CONCLUSIONS:When performed consistently, predominantly home-based PRE canimprove muscle strength, dyspnoea, fatigue, and perceptions ofcontrol during activity for people with COPD. The physical outcomesof short-term PRE decline after training stops, but psychologicalbenefits influencing activity may persist. IMPLICATIONS: Longerduration exercise interventions may be necessary to maximiserehabilitation outcomes for people with COPD. Further research isrequired to determine optimal maintenance dose exercise prescriptions,effective and cost-efficient methods for delivering maintenanceprograms, and factors influencing long-term exercise adherence inthis population. KEYWORDS: COPD, pulmonary rehabilitation, progressiveresistance exercise. FUNDING ACKNOWLEDGEMENTS:1. Equipment Grant ' Theraband Academy, Hygenic Corporation,USA. 2. Postgraduate Support Grants ' School of Physiotherapyand Faculty of Health Sciences, La Trobe University. CONTACT:email@example.com ETHICS COMMITTEE: La Trobe University; The Alfred Hospital;Wodonga Regional Health Service; Northeast Health Wangaratta;Wagga Wagga Base HospitalPURPOSE: To examine the effectiveness and efficacy of apredominantly home-based 12 week progressive resistance exercise(PRE) program on measures of impairment, activity, and participationfor people with COPD. Longer term outcomes were also examined12 weeks after the intervention concluded. RELEVANCE: Skeletalmuscle weakness is common in people with COPD and associatedwith reduced exercise tolerance, higher health care utilisation, andpoorer prognosis. Whilst improvements in muscle strength have beendemonstrated after PRE, it is unclear how increases in musclestrength influence functional performance or long-term outcomes.In addition, the feasibility of PRE programs conducted at home orwith equipment other than weight machines is not known in thispopulation. PARTICIPANTS: Fifty-four people (33 women, meanage = 67.7 ±8.6 years) with moderately severe COPD (meanFEV1%predicted = 51 ±23%) were recruited from four hospitals.Inclusion criteria required no pulmonary rehabilitation in the previous12 months. Participants were excluded if they had unstable medicalconditions. METHODS: A single-blind randomised controlled trial inconjunction with qualitative interviews was undertaken. Participantswere randomly allocated into a PRE (n = 27) or no-interventiongroup (n = 27).The PRE group completed three sessions per week(one supervised, two home-based) for 12 weeks. Six exercises wereperformed at an intensity of three sets of 8'12 repetition maximum,progressed against graduated elasticised resistance bands. Majoroutcomes included muscle strength, six-minute walk distance,grocery-shelving task, Chronic Respiratory Disease Questionnaire,and Patient-Specific Functional Scale. Measures were assessedat baseline, post-intervention (12 weeks) and 12 weeks after theintervention (24 weeks). The PRE group were invited to participatein interviews regarding the outcomes of training at 12 and 24 weeks.ANALYSIS: Two-way ANOVA for repeated measures, with andwithout intention-to-treat analysis, were used to examine changesoccurring between 0'12 and 0'24 weeks. Interview data were audiotaped,transcribed, and then coded by two independent researchers.RESULTS: The PRE program was completed by 15 out of 27participants. Participants completing PRE demonstrated improvedmuscle strength (27'46%), dyspnoea, and fatigue levels at 12weeks when compared with no-intervention, but the benefits haddissipated by 24 weeks. No differences were detected betweengroups for measures of activity or participation, or when all outcomeswere examined using intention-to-treat analysis. People with COPDperceived physical, psychological, and social benefits after PRE,which had a positive effect on activity performance. The perceivedphysical benefits of PRE were not prominent at 24 weeks, but feelingsof increased confidence and control persisted.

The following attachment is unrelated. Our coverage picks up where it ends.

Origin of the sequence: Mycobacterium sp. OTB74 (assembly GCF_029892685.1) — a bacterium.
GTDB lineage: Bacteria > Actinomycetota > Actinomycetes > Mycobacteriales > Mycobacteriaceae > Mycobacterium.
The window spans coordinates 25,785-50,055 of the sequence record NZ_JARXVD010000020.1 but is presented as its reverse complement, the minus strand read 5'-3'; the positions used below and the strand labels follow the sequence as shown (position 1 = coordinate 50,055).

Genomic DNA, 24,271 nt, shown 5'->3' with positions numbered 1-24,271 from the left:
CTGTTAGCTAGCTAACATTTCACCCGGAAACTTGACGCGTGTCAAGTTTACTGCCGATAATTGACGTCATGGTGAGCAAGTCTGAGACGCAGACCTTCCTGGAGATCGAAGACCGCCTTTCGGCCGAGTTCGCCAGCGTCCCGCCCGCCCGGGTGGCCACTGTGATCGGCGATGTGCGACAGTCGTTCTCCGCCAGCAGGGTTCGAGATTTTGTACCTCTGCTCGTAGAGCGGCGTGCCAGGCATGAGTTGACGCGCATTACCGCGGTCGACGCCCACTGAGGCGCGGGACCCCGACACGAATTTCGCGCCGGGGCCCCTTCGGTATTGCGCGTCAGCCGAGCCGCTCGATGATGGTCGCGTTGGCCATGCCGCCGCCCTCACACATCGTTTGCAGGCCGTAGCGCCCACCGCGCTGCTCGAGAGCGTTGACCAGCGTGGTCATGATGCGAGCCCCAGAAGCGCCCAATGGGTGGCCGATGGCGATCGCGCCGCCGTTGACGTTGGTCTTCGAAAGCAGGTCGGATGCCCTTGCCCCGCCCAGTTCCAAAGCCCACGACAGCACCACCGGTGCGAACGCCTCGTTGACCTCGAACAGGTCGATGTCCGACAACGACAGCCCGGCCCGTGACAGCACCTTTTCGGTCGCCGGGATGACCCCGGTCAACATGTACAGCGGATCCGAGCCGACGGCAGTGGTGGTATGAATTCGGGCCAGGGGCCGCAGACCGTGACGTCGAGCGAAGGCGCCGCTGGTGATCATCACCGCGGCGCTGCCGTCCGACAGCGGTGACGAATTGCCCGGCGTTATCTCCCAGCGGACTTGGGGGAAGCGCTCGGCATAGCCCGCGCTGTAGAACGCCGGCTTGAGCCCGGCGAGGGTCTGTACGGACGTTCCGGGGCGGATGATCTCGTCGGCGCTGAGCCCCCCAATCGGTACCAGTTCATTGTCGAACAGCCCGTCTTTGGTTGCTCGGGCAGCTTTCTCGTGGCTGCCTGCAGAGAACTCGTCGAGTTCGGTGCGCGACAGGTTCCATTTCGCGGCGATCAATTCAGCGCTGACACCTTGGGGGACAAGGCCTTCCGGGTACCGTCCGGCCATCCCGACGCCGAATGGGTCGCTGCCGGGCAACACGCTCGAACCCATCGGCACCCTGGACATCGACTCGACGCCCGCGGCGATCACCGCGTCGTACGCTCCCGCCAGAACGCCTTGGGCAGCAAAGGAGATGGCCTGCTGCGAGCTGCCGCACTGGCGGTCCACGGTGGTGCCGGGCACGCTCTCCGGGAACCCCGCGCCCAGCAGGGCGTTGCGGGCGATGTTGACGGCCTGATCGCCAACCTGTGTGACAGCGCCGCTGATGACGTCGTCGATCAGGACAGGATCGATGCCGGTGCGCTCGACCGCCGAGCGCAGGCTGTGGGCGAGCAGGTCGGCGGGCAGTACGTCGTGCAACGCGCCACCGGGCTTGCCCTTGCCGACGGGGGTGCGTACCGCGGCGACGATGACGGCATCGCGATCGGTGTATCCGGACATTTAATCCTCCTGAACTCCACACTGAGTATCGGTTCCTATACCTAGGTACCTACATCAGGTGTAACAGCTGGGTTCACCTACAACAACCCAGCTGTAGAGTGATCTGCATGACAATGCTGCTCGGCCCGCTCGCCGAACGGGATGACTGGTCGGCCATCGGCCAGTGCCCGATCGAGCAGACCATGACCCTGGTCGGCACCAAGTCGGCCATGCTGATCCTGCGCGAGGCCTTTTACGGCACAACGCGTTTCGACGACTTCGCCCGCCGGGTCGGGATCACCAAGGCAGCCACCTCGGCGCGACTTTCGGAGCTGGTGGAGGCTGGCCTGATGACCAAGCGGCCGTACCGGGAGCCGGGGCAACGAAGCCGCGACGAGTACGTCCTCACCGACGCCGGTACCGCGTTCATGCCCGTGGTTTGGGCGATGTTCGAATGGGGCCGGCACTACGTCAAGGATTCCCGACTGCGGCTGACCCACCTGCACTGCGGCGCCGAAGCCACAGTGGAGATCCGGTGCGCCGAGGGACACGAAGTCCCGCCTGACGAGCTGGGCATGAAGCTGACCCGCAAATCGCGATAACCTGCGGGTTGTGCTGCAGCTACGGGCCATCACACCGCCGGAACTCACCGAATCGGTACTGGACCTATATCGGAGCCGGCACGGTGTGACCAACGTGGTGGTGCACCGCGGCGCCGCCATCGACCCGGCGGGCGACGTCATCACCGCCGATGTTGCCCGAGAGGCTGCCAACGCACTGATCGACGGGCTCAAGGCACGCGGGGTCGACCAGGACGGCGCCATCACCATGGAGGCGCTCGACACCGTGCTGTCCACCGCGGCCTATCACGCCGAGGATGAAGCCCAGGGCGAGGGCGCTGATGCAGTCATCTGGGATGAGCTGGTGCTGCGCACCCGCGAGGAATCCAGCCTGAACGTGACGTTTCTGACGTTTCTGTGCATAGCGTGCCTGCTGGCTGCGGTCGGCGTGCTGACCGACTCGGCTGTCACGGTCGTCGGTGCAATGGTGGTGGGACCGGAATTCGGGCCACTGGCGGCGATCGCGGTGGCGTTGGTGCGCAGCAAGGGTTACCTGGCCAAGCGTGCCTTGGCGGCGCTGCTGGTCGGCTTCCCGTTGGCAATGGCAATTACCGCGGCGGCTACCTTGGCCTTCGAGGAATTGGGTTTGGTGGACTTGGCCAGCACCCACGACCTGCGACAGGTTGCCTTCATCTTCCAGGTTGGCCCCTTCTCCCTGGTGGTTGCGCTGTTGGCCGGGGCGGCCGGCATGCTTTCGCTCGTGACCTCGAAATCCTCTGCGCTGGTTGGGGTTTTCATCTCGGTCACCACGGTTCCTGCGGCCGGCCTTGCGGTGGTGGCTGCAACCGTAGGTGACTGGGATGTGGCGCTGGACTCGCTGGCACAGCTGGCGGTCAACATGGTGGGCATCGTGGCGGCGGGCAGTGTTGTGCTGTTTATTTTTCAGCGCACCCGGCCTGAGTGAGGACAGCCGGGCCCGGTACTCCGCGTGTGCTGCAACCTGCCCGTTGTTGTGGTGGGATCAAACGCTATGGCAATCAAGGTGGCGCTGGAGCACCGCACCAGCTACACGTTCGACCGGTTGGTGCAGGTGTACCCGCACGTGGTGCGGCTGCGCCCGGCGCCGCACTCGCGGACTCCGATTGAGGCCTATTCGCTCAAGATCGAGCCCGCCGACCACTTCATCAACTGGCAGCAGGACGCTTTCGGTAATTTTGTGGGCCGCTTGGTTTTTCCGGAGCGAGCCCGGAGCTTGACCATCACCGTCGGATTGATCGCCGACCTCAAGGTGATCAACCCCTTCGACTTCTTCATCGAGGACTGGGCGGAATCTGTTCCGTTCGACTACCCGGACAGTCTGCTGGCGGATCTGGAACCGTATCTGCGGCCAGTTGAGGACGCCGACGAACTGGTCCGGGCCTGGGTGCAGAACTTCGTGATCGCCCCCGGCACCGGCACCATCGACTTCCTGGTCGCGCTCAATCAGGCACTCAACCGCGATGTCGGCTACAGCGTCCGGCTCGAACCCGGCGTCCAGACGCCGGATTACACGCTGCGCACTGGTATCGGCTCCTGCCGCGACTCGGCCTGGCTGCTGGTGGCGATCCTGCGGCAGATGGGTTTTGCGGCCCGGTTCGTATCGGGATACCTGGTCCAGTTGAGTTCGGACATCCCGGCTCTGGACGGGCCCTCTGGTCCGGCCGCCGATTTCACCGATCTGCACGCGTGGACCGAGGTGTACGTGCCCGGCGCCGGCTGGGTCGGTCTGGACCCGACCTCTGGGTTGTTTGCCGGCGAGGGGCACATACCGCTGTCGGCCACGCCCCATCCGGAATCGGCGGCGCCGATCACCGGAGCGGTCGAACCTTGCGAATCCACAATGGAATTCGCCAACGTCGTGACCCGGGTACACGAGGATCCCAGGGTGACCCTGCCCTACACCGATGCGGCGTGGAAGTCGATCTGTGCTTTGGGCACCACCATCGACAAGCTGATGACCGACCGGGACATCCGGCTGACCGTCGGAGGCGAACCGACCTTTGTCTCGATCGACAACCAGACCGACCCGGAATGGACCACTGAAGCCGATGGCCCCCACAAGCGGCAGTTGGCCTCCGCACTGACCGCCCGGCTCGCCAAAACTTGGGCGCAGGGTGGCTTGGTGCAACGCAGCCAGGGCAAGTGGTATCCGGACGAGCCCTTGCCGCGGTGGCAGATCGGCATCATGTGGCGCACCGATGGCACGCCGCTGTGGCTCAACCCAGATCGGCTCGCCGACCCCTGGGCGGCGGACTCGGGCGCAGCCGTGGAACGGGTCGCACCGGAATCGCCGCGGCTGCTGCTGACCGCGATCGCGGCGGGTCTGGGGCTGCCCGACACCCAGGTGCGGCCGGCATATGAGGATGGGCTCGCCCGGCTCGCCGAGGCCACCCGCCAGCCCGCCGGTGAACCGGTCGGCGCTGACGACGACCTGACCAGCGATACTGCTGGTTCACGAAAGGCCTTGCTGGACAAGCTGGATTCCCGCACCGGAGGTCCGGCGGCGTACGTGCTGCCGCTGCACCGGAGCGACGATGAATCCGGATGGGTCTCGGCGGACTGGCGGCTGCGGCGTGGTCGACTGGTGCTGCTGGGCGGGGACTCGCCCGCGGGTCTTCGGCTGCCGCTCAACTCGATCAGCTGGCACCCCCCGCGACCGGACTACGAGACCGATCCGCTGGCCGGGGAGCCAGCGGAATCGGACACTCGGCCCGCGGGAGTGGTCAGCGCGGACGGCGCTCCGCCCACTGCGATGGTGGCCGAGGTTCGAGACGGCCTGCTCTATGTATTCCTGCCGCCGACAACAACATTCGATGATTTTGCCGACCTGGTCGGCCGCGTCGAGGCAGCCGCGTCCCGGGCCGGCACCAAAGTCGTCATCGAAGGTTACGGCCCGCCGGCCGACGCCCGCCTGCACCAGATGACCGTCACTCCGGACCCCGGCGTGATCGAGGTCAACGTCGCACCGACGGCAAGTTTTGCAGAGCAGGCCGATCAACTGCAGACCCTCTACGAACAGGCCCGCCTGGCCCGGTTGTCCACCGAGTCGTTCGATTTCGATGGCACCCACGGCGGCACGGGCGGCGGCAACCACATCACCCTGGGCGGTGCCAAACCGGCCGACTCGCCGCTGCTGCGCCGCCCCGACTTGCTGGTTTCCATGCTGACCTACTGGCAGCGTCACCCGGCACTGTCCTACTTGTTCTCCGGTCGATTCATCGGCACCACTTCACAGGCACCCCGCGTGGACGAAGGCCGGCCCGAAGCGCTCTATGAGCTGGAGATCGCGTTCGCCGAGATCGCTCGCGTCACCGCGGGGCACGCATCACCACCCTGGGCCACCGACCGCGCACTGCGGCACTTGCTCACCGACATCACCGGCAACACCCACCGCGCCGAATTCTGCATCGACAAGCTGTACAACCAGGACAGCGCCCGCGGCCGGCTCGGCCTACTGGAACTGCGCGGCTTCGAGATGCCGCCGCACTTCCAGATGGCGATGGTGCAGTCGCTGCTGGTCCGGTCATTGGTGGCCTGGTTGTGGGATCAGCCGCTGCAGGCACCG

|Title of host publication||World Confederation of Physical Therapy Congress|
|Place of Publication||United Kingdom|
|Publication status||Published - 2007|
|Event||World Confederation of Physical Therapy Congress - Vancouver, Canada|
Duration: 02 Jun 2007 → 06 Jun 2007
|Conference||World Confederation of Physical Therapy Congress|
|Period||02/06/07 → 06/06/07|